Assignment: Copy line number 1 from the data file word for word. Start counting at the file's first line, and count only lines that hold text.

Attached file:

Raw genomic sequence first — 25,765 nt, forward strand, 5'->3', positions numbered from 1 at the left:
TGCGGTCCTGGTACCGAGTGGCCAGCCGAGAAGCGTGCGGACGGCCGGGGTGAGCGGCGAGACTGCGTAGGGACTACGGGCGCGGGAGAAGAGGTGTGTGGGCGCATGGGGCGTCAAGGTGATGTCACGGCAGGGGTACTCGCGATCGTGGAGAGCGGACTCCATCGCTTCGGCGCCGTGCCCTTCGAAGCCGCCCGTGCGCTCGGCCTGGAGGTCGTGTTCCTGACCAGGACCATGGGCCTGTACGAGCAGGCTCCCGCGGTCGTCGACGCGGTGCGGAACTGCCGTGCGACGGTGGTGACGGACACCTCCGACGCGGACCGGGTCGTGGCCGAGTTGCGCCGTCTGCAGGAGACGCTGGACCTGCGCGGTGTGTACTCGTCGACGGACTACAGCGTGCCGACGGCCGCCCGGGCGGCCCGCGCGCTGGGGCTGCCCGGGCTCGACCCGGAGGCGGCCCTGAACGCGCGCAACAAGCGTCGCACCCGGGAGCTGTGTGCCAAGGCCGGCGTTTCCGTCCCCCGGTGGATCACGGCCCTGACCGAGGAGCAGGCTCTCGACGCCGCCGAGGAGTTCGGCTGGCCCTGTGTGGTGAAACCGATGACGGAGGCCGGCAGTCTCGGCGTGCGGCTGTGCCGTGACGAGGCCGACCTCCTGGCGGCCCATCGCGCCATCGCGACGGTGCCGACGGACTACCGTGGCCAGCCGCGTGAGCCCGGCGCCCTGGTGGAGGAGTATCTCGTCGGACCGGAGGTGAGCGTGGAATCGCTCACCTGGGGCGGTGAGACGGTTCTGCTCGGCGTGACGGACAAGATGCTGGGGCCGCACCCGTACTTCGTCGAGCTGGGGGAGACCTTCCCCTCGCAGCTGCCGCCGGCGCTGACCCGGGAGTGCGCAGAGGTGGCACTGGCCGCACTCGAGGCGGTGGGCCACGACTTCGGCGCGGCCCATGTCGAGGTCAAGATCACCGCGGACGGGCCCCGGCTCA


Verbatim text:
Raw genomic sequence first — 25,765 nt, forward strand, 5'->3', positions numbered from 1 at the left: